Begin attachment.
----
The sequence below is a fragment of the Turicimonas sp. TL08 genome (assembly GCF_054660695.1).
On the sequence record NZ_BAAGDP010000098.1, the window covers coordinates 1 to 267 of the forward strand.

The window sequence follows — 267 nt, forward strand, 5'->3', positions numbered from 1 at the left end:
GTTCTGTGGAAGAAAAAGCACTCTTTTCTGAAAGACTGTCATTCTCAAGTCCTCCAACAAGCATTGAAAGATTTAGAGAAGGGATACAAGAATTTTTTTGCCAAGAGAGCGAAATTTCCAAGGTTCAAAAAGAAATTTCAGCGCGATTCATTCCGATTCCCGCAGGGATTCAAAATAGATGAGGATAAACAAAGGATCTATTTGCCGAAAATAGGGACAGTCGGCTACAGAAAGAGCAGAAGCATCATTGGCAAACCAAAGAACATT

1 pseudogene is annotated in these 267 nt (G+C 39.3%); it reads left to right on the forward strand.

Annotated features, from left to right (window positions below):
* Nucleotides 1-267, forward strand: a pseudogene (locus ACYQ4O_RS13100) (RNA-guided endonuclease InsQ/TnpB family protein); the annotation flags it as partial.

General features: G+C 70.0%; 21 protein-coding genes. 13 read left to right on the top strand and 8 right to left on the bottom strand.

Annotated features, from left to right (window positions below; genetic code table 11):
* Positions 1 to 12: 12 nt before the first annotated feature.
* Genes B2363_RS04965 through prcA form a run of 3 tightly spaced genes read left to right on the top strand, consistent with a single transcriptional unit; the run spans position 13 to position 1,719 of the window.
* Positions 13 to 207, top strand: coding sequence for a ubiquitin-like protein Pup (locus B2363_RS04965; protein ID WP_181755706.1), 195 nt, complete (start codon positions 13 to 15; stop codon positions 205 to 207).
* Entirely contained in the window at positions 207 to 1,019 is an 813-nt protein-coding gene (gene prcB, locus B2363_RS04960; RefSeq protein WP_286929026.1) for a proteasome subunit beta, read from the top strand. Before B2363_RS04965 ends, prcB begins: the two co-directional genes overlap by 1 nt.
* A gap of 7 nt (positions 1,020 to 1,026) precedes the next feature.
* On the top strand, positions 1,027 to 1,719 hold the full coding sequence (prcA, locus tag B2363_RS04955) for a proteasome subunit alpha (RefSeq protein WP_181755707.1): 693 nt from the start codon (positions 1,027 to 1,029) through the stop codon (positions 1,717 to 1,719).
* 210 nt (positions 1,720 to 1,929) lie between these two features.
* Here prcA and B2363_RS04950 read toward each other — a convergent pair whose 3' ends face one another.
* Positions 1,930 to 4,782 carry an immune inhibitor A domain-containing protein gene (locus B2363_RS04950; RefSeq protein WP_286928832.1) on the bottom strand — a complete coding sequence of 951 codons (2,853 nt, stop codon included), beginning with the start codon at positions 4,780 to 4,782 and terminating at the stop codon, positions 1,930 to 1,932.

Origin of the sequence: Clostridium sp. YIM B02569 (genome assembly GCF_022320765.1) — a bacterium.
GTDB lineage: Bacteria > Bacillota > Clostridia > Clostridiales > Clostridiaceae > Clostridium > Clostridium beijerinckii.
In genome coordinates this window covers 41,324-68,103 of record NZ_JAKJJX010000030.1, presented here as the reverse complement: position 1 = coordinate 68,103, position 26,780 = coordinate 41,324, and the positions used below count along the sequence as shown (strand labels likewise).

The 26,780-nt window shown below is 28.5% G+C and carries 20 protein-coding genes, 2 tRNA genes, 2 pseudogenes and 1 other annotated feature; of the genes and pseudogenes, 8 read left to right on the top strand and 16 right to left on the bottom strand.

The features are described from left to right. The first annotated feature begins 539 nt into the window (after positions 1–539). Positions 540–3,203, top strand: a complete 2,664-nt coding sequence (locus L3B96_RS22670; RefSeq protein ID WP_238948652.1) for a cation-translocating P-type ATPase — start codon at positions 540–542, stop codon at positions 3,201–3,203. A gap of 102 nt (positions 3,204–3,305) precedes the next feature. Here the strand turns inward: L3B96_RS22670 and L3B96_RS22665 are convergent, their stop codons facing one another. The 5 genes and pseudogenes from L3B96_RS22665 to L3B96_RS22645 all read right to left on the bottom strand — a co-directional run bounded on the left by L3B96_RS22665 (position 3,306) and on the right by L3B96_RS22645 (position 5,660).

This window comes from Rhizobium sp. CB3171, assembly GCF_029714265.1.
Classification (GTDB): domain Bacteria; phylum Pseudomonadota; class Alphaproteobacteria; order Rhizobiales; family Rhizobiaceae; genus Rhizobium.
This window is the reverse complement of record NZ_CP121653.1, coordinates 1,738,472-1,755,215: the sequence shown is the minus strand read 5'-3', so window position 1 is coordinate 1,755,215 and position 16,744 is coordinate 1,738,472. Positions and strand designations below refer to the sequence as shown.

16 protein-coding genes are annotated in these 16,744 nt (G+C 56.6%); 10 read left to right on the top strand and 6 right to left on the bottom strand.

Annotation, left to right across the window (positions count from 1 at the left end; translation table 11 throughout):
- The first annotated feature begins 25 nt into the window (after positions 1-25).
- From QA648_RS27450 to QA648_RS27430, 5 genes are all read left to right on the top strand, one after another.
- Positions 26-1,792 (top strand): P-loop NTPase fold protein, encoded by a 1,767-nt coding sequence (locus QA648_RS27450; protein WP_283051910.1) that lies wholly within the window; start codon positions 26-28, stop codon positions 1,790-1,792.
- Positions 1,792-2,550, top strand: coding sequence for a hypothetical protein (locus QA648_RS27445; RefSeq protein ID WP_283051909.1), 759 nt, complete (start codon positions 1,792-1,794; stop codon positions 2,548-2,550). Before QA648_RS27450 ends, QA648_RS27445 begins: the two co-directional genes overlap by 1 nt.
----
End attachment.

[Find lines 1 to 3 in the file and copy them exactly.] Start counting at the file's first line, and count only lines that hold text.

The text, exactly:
The sequence below is a fragment of the Turicimonas sp. TL08 genome (assembly GCF_054660695.1).
On the sequence record NZ_BAAGDP010000098.1, the window covers coordinates 1 to 267 of the forward strand.

The window sequence follows — 267 nt, forward strand, 5'->3', positions numbered from 1 at the left end: